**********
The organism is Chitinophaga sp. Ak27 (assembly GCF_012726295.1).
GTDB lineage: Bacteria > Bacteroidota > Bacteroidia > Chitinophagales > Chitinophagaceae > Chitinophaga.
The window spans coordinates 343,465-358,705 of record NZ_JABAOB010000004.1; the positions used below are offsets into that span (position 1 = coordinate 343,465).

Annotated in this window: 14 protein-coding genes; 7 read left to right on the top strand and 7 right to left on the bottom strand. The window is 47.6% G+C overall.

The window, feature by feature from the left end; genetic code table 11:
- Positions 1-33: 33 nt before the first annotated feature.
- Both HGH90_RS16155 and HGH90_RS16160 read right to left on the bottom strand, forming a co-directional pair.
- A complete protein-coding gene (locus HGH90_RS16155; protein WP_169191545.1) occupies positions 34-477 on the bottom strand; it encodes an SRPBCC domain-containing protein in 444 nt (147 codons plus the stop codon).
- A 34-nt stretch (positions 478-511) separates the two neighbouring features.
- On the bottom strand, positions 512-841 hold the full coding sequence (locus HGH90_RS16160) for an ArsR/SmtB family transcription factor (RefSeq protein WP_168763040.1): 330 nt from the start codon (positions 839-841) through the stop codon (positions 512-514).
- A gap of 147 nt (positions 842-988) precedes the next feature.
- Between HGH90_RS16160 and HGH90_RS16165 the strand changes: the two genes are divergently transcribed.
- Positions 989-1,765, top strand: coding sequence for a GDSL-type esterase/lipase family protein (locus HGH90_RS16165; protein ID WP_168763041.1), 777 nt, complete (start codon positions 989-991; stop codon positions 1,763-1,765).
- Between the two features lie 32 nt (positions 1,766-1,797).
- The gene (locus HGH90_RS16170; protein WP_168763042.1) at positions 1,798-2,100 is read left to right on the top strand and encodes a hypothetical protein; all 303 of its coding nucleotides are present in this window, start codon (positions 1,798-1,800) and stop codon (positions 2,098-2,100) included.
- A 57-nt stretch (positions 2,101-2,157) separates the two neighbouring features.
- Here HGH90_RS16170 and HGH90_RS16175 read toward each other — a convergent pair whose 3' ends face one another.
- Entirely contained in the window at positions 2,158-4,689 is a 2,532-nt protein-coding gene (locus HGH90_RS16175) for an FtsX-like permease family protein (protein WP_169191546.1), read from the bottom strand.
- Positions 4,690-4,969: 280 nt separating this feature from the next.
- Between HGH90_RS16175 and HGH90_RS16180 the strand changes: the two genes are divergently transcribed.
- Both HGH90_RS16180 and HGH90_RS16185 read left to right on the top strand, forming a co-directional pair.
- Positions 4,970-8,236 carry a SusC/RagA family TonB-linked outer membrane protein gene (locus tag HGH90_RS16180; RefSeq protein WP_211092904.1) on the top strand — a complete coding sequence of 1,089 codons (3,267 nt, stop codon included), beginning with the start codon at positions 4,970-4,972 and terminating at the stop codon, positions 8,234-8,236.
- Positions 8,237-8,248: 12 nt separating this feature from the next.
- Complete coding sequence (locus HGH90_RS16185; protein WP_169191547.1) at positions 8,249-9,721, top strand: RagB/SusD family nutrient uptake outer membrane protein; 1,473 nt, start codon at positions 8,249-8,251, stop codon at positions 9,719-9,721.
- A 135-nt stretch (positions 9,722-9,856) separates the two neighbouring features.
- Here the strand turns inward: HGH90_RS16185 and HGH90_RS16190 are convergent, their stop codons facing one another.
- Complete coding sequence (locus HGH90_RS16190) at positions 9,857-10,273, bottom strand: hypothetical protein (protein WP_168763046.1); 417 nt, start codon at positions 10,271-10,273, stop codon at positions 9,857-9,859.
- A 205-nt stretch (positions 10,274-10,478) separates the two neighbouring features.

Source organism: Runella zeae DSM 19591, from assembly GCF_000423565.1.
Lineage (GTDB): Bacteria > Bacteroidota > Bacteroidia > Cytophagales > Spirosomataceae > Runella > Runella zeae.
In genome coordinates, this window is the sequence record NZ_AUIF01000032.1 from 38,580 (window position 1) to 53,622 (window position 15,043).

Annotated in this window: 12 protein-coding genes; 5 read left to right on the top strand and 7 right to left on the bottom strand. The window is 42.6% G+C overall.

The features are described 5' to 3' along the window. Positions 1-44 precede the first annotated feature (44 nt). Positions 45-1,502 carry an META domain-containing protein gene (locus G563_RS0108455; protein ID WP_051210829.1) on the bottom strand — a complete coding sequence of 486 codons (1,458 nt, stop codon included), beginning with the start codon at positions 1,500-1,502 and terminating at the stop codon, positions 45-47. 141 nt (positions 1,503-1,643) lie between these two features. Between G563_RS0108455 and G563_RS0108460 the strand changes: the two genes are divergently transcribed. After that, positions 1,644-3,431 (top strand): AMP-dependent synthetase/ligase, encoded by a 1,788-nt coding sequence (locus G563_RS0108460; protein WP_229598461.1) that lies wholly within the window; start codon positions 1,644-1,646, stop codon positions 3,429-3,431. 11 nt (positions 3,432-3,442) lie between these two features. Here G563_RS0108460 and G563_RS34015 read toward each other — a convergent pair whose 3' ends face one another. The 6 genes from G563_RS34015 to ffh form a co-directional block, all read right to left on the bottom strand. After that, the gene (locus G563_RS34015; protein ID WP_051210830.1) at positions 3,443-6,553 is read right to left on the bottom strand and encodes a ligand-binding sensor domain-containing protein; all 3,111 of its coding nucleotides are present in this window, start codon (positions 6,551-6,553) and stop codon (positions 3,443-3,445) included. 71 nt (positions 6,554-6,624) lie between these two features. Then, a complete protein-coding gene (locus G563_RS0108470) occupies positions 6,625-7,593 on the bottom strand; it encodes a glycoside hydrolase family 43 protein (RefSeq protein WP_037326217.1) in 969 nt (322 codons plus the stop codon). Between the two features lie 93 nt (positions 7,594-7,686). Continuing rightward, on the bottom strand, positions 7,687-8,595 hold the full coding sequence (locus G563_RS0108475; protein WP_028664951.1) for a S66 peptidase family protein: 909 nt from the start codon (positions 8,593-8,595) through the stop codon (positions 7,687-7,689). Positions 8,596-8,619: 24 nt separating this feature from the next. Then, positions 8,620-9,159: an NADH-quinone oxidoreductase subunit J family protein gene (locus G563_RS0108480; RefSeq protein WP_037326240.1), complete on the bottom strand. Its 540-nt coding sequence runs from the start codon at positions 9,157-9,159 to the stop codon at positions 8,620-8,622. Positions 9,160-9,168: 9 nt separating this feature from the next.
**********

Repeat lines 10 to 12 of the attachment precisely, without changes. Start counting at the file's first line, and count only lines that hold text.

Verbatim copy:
- On the bottom strand, positions 512-841 hold the full coding sequence (locus HGH90_RS16160) for an ArsR/SmtB family transcription factor (RefSeq protein WP_168763040.1): 330 nt from the start codon (positions 839-841) through the stop codon (positions 512-514).
- A gap of 147 nt (positions 842-988) precedes the next feature.
- Between HGH90_RS16160 and HGH90_RS16165 the strand changes: the two genes are divergently transcribed.